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As Suits, now the longest-running original drama on the USA network, heads into its ninth and final season, spinoff series Pearson is hoping to hold onto its viewership by shifting focus from slick legal maneuvering to ruthless political fixing.
Jessica Pearson (Gina Torres), who ruled the roost on Suits through its first six seasons, is now disbarred and newly relocated to Chicago, where she’s navigating the morally murky waters of a new gig as right-hand woman to Mayor Bobby Novak (Morgan Spector). Treacherous though Jessica’s new chapter may seem in comparison to her old life, showrunner Aaron Korsh originally had a much darker ending in mind when Torres first left Suits in 2016: Jessica was going to be killed.
“I’m very glad I didn’t do it,” Korsh told The Hollywood Reporter. The inspiration for the idea, he said, came out of the iconic M*A*S*H* episode in which Lt. Col. Henry Blake (McLean Stevenson) dies offscreen moments after making a triumphant exit from the show. “It was an incredibly funny, touching episode, and you think he’s going home to freedom and you’re so happy for him, and then 10 minutes later, his assistant comes in and tells everyone his plane was shot down. It gives me chills right now, just thinking about it.”
Korsh envisioned a similar gut punch of an exit for Jessica, who would ride off into the sunset only to be killed offscreen by an unstable defendant. “I think it would have been an incredibly powerful and moving thing. But the network was like, ‘Please don’t do this,’ and they were right,” he said. “If Jessica had died, what would that have done to the show? It would have cast a pall over everything.”
It’s almost impossible to imagine how Suits could ever return to its largely escapist and frothy tone after such a jarring tragedy, he added: “You’d have to do a time jump or something, and I didn’t want to do that. I was very glad I decided not to do it.”
Though Jessica is likely safe from serious harm as the lead of her own show, real violence and danger feels much closer at hand in Pearson than it ever did in Suits.
“The worst thing that could happen in Pearson is much worse than the worst thing that could happen in Suits,” Korsh said, noting that the central tension in the original show was built around Mike Ross’ (Patrick J Adams) lack of a law degree, and the fraudulent career he’d built in its absence. “The worst thing that was going to happen [in Suits] was that Mike was gonna get caught. No one’s getting killed, it’s white-collar crime versus blue-collar crime, and the stakes are in many ways a lot higher for Jessica now.”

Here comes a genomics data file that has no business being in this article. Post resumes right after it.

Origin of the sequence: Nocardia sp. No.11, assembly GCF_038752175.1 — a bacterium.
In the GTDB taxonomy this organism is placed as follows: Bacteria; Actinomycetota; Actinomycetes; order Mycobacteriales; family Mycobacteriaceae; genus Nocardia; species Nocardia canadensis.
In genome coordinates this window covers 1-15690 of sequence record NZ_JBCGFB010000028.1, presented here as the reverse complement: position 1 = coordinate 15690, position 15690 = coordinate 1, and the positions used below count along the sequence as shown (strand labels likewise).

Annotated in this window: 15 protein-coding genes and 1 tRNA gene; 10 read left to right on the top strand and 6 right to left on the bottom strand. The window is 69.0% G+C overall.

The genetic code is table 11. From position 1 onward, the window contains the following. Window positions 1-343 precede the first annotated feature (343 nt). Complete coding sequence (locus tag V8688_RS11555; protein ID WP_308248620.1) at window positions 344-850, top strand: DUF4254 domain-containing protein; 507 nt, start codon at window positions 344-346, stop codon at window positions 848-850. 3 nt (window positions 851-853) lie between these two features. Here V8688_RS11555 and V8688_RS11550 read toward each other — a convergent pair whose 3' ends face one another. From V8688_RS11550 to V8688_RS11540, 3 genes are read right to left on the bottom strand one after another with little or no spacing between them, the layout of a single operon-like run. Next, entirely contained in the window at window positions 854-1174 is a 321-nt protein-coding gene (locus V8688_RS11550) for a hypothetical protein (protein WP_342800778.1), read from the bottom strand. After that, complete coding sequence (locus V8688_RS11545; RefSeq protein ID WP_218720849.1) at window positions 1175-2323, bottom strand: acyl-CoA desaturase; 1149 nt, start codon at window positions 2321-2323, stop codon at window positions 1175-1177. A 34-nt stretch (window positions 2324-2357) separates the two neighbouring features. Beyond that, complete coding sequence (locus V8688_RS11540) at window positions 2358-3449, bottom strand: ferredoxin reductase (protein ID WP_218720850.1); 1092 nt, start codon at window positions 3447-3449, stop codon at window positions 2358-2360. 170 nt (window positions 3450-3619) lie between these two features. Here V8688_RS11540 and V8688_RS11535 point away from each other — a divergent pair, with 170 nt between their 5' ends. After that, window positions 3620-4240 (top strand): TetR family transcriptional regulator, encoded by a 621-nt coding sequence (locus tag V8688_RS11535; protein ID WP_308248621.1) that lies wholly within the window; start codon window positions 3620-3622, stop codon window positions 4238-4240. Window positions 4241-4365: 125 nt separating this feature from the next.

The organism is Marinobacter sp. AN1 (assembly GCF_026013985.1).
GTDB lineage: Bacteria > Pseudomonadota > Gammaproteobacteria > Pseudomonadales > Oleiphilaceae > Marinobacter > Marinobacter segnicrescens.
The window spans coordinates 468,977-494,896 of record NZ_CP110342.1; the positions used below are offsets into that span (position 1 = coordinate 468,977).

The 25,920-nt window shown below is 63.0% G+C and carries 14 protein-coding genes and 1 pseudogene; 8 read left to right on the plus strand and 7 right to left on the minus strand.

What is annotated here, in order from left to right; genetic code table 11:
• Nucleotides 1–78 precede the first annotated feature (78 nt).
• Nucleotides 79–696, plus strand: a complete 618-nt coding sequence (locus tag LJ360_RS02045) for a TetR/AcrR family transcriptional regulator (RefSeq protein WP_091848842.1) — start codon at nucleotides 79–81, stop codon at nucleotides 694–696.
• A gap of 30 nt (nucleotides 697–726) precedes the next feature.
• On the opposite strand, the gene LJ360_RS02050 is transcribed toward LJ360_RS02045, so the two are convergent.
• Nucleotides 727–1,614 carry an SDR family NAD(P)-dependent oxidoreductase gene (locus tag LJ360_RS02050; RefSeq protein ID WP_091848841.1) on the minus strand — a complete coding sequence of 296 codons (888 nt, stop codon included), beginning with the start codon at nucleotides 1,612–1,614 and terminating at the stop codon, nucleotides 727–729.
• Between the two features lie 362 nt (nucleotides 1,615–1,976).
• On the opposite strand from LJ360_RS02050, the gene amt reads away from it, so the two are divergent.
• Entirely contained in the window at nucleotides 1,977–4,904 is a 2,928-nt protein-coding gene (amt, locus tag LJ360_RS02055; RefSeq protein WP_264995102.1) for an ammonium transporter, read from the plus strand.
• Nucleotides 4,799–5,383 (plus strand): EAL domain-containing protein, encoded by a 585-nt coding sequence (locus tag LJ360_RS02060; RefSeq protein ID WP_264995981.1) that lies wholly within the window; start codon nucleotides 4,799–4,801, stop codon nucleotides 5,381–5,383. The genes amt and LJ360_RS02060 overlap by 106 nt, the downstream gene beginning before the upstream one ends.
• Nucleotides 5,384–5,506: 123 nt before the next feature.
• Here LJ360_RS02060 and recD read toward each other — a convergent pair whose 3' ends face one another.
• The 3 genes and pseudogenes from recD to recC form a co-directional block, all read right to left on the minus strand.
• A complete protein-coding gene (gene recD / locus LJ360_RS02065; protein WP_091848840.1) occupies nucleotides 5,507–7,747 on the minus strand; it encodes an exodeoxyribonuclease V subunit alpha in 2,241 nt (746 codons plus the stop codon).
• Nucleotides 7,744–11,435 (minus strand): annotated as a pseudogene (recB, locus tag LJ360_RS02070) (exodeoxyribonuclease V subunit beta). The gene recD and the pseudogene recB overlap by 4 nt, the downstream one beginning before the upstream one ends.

Torres was instrumental in shaping the tone of Pearson, Korsh said — in particular, the show’s exploration of Jessica’s Cuban heritage, which was barely touched upon in Suits, and relatedly the character of her fiery assistant Yoli Castillo (Isabel Arraiza). Yoli, and the mentor-mentee relationship that blossoms from her initial tension with Jessica, came out of a suggestion Torres originally made for Suits.
“Gina had pitched the idea of a Hispanic assistant to me early on, because Jessica never had an assistant,” Korsh recalled. Though there wasn’t room for the character in that show, “it always stuck in my mind. When we started talking about Pearson, Gina was again very passionate about that idea, and it made a lot of sense to introduce a character of that nature.”
The final episodes of Suits will act as lead-ins to the first episodes of Pearson, with both seasons premiering Wednesday, July 17. Korsh acknowledged that Suits has already run far longer than he first imagined it could, but says that he had no particular end point in mind. Following the departures of Meghan Markle and Patrick J. Adams (who will make a return in the final season), Korsh said the additions of Katherine Heigl and Dule Hill helped “rejuvenate” the show.
“I would never have choose to write off Mike, or Rachel, or Jessica for that matter, but being forced to [incorporate] those things gives it a new life to some degree,” Korsh said. Still, when USA suggested that season nine should be the show’s last, he was on board: “Each year is a challenge, and I’ve always embraced it, but at some point the challenge is how to end it, not how to keep it going.”
Though some crossover between the shows is a possibility — Gabriel Macht’s Harvey made an appearance in the Windy City to help out Jessica, his onetime mentor, in the show’s backdoor pilot — Korsh doesn’t anticipate bringing too many now-free Suits castmembers over to Pearson.
“I would not rule out anyone showing up, but the tone of Pearson is not the same, and [showrunner] Dan Arkin and I both agreed that it needs to find its own footing for the first season,” Korsh said. “It doesn’t mean there might not be a surprise or two, but we wanted to establish the tone before we start mixing tones.”
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